The Warhol Project
A while back I had stumbled upon the website of a teacher who did a "soup drive" along with her Pop Art project. I thought this was such a cool way to get students involved with art history and their community! I took this teacher's (I have no idea who she is) idea and ran with it. I created what is now called, "The Warhol Project". For the last month, students have been bringing in cans of food where we will be donating them to Channel One Food Bank in Rochester, MN. Our goal is 400 cans by the end of May. We already have 238!
We are collecting our cans in two large barrels that Channel One kindly gave us. It's not a bad idea to put a sign on them that states they are not garbage (I encountered I few issues there...)
Last semester we made pop bottles (Pop Art...get it?) on the benday dots handout. We used markers and colored pencils for that project. This semester, I plan on having students draw soup cans in their table groups and use the benday dots handout I used last semester. I think I will teach students how to use watercolor pencils instead of using regular colored pencils and markers. I think it would be interesting for students to use complementary colors in this project as well.
I just love how the students (and parents!) have shown so much enthusiasm and generosity by donating to our soup drive! Stay tuned for the next part of The Warhol Project: Drawing our soup cans!
Support the Arts Magnets
As an artist, I love art. Art class was the one class I looked forward to everyday. However, I've had some students who say they don't like art because they think they don't have the talent. Each lesson I like to talk about the real-world skills students can learn from art. We recently started a comic strip project. Students learned that a lot of art is used to tell stories. From advertisements to animated movies, images can often speak louder than words. I think it's important for students to understand that what they are learning is like an iceberg. The tip of the iceberg is the project itself, but what matters even more are the skills and knowledge students acquire beneath the surface.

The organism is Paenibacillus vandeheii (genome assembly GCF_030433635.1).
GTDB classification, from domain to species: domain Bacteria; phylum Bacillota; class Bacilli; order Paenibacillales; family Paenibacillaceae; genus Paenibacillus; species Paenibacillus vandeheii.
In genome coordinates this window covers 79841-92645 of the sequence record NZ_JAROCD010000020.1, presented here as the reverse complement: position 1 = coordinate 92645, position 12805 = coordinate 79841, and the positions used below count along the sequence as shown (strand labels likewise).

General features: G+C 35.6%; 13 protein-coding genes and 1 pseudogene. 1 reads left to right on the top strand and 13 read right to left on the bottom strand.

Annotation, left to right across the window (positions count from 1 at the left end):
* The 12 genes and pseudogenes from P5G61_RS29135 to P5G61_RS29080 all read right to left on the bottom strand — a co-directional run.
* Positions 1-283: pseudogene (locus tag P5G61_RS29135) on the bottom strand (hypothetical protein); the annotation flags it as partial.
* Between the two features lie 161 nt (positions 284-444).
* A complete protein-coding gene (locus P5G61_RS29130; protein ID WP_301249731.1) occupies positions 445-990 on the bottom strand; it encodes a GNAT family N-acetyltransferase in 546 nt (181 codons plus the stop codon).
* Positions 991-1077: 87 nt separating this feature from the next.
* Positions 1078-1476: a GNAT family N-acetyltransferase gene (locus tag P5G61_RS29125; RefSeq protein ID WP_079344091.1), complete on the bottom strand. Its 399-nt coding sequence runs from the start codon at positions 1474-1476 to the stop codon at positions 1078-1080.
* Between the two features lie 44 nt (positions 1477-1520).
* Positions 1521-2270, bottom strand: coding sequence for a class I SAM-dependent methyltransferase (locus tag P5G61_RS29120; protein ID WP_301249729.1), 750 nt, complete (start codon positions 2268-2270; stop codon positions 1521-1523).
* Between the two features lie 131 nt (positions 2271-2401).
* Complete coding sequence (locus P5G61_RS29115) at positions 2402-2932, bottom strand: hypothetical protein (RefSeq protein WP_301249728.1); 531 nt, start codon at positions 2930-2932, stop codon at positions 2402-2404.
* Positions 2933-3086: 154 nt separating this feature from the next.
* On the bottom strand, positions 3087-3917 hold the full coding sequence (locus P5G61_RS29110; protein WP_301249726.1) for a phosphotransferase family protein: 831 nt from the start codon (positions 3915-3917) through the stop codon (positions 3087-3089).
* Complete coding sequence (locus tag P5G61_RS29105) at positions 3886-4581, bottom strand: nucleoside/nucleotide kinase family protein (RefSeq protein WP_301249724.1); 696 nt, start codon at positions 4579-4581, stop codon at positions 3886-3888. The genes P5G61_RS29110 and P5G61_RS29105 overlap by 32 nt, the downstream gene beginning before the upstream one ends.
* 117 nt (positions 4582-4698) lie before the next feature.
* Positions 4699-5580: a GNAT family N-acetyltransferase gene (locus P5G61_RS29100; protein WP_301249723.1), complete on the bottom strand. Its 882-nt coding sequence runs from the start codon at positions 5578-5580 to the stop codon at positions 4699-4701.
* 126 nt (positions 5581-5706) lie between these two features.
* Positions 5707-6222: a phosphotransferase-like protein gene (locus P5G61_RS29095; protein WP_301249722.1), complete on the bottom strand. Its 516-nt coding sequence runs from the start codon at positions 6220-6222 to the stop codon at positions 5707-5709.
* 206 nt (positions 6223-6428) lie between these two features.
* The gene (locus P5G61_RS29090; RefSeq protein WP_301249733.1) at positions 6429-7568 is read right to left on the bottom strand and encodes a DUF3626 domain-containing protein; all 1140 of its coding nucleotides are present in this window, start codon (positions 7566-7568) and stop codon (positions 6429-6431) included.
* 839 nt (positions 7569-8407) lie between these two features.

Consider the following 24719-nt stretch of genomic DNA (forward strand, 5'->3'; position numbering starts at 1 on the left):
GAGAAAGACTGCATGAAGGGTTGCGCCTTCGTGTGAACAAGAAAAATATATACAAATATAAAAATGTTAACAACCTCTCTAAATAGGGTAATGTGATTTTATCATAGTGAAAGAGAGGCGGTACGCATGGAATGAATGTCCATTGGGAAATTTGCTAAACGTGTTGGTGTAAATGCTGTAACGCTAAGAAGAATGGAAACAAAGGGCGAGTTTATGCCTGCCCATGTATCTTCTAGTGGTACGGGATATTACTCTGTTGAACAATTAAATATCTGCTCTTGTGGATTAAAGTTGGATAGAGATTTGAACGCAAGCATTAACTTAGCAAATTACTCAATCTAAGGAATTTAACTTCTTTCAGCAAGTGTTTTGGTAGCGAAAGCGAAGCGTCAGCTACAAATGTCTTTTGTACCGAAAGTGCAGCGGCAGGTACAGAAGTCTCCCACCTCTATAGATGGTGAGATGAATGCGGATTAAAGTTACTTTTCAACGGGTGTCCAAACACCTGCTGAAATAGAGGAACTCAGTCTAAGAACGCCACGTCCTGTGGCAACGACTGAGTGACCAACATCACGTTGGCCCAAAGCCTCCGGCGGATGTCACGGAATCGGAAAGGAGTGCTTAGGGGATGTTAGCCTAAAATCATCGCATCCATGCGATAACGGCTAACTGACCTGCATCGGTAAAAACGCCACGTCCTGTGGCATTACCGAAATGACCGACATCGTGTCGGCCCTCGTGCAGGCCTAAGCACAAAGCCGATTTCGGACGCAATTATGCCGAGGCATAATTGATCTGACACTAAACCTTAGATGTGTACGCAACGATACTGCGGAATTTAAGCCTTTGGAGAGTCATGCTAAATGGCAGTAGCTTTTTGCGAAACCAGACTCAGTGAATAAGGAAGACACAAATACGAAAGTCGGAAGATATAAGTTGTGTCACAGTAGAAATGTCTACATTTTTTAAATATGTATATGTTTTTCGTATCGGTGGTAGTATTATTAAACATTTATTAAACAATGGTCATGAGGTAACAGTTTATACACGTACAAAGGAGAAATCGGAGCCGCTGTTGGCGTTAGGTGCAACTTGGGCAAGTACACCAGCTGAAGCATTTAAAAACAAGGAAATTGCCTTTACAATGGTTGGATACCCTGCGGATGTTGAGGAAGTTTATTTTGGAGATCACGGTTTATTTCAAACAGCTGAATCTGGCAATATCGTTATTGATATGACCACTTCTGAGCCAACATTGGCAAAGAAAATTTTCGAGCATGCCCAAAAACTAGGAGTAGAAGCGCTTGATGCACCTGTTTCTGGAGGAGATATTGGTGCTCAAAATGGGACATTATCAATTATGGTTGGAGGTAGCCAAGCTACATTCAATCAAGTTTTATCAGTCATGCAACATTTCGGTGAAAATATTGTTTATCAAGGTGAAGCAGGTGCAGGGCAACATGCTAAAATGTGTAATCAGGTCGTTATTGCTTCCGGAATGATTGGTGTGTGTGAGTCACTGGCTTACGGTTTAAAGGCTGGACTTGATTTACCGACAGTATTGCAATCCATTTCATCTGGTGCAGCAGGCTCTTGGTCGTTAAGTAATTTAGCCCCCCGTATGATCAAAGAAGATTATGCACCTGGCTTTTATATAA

This semester I wanted to do something different for conferences. I wanted to stress the importance of art education to parents. I came up with the idea to create magnets with art-inspired sayings to give away as freebies to parents and students who stopped by. HOLY COW! They were a hit. I had some parents asking if they could take more than one. I hinted that these magnets would work really well holding student artworks on the fridge and this got a lot of enthusiasm.
MAKING THE MAGNETS
These magnets were extremely inexpensive and quick to make. I bought the large glass stones from the dollar tree. You get approx. 35 of the stones for a $1. I only bought one bag, but I probably should have bought two since I ran out. I used scrapbook paper and printed sayings such as:
I cut the paper to fit the flat side of the stone and used a glue stick to adhere the paper. Then I bought a cheap roll of magnetic tape for $3 and cut those into small squares to glue to the back. Each magnet took only a minute or two to make and they looked so fun sitting out together!
I am a 7th year high school art teacher in Rochester, MN. I have taught middle school for 2 years and high school for almost 5 years. I truly enjoy working with students on a daily basis. I also enjoy teaching real-world skills such as problem solving, using technology, and the power of teamwork and collaboration. My joy is sharing my passion for art with others!
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